4 things a college student doesn't need

July 30, 2019

You know that college tuition and room and board are pricey, but you may be surprised by the many other costs associated with everyday life on campus. There’s a long list of additional expenses facing college students, which is why it’s so important to avoid paying more than you need to or making purchases that aren’t really required. Here are just a few items you probably don’t need to add to your shopping list:

 

  1. Shiny new textbooks. The College Board's Trends in Higher Education estimated the average student's budget for books and supplies at a public four-year college was $1,240. Instead of buying new books on campus, look into cheaper options including used or rental copies, e-books that can be accessed from a computer or mobile device or, in some cases with classics or popular titles, copies that might be available from the school or local public library for free. Also, make sure to note which books are required and which aren’t before purchasing everything on the list, since your student may never actually use the ones that are optional. Search online for the best deals on textbooks, and get some of your money back by selling the books you’re done with at the end of the year.
     
  2. A set of wheels. There are many expenses related to owning a car, including gas, insurance, depreciation, maintenance and repairs, license fees, registration fees, parking passes and taxes, as well as finance costs related to an auto loan or lease. According to the U.S. Bureau of Labor and Statistics, the average vehicle costs $9,576 per year to own and operate.  Unless the student is a regular commuter, it probably makes sense to leave the car at home or forgo purchasing one at all. There will be travel costs for trips home during the summer and other breaks, but once you’ve estimated those you may find they’re less expensive than the price of keeping a car at school all year.
     
  3. The wrong meal plan. Will your student be a cafeteria regular or will he or she find themselves grabbing a bite from a corner deli between classes or heating something up in a dorm room? It’s tough to know in advance. In picking a meal plan, find out if you can rollover any unused dollars on your plan into the next year, so they aren’t wasted. Some parents start by picking the most basic (and least expensive) meal plan and adding on later if that works best for their student (and if the school allows it). Remember that your student may need advice about budgeting and shopping to ensure they can manage meals that aren’t covered in their plan.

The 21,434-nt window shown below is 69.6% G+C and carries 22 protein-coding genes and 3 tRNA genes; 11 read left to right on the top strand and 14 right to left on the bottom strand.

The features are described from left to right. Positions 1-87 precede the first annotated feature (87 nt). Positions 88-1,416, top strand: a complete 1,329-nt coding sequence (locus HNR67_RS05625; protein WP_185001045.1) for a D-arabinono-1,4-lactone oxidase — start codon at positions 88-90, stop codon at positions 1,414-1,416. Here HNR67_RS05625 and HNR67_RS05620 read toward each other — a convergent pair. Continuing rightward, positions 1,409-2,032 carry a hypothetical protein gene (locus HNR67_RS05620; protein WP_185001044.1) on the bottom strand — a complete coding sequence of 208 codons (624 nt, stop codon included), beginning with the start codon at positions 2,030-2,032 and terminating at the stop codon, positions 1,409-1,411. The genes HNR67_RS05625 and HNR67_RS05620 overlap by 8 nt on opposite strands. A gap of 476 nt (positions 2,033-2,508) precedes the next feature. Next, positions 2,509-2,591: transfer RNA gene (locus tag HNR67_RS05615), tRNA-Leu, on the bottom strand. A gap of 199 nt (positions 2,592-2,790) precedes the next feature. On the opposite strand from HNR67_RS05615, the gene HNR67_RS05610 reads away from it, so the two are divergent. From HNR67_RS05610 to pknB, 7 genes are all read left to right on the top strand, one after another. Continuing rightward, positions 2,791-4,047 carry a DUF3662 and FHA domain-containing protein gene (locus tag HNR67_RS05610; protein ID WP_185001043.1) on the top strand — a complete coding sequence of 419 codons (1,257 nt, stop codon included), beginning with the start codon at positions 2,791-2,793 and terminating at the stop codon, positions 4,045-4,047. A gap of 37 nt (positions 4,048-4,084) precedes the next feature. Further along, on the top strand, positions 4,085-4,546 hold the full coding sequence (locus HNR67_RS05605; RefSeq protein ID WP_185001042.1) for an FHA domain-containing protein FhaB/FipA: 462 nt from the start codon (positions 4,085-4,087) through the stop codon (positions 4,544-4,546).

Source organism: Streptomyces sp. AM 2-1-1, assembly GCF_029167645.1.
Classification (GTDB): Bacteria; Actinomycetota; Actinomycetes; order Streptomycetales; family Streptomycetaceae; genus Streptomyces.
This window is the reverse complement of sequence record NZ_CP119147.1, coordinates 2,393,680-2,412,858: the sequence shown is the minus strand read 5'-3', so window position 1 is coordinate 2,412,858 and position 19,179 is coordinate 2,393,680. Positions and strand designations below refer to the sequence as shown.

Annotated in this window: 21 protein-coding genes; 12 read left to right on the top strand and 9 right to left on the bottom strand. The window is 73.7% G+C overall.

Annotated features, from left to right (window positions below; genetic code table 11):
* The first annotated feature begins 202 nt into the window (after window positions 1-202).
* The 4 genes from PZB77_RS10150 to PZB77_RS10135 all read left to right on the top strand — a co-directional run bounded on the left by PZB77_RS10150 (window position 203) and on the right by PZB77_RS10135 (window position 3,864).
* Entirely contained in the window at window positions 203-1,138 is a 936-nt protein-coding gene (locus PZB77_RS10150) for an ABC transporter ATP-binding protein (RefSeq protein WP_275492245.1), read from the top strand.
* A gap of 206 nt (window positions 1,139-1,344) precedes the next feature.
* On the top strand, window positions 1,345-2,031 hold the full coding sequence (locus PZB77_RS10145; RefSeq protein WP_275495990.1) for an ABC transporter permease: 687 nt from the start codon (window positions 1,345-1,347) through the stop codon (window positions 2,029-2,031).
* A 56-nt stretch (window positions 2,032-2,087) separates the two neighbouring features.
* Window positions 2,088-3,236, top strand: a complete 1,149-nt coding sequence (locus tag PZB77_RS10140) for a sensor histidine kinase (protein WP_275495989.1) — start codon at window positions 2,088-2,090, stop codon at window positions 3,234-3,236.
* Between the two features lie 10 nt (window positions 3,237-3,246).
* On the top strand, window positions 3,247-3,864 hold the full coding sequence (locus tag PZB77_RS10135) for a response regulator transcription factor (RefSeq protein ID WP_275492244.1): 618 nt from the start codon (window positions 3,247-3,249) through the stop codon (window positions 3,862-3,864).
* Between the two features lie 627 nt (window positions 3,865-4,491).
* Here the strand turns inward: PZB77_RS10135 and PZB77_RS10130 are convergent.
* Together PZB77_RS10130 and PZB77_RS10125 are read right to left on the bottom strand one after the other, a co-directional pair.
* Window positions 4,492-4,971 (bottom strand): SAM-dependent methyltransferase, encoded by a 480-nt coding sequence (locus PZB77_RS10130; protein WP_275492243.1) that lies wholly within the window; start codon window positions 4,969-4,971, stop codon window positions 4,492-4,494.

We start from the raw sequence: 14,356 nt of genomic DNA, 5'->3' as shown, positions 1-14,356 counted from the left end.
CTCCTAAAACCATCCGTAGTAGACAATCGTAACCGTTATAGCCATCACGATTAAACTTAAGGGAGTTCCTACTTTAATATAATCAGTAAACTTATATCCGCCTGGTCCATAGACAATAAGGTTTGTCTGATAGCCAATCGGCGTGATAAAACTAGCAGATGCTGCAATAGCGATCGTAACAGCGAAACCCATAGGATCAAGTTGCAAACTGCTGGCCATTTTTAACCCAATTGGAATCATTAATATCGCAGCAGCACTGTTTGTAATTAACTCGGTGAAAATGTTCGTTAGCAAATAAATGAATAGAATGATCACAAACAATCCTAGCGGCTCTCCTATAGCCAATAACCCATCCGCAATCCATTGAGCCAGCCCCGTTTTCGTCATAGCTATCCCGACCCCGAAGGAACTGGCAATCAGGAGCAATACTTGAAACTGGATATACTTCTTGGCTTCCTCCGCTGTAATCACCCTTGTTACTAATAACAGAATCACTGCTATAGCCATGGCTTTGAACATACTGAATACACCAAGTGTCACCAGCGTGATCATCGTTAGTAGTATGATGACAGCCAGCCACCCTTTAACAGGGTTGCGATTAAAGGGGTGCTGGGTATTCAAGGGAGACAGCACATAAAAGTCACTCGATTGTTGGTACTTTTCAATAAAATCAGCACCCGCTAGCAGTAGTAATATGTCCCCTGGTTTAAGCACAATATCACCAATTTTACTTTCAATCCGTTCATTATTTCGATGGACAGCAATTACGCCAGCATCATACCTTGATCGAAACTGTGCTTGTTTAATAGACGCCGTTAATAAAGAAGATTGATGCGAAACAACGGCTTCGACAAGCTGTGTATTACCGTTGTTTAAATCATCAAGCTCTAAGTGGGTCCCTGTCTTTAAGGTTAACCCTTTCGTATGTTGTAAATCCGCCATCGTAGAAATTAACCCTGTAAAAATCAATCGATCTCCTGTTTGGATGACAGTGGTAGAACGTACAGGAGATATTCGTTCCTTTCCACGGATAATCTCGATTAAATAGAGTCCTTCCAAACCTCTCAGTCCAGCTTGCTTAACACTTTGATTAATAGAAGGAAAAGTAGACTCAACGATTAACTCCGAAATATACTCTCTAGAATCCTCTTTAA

4. Pricey technology. If professors accept assignments via email, the cloud or flash drive, then there’s probably very little need to pay for a printer, as well as the ink and paper it will use. If you’re on the fence, find out if your student can print papers for free or at a low per-page cost in the campus technology lab or library. Your student will certainly need a computer, but carefully evaluate his or her needs (which may be affected by the selected major, among other considerations) to see if the most expensive model is really necessary. As part of your shopping, check out netbook computers and similar options, which allow users to access a range of internet-based applications.
If you need additional financial tips, consult a CPA. They can help with anything from creating a realistic back-to-school budget to putting together a college savings plan for the students in your life. If you don’t have one, get a free referral and free 30-minute consultation at www.FindYourCPA.com.

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With more than 6,500 members in public practice, industry, government and education, the OSCPA is Oklahoma's only statewide professional association of CPAs. Since 1918, the organization has continued to provide professional education, conduct quality reviews and promote and maintain high standards of integrity and competence within the accounting profession. The Money Management (Dollars & Sense) columns are a joint effort of the AICPA and the Oklahoma Society of CPAs, as part of the profession’s nationwide 360 Degrees of Financial Literacy program.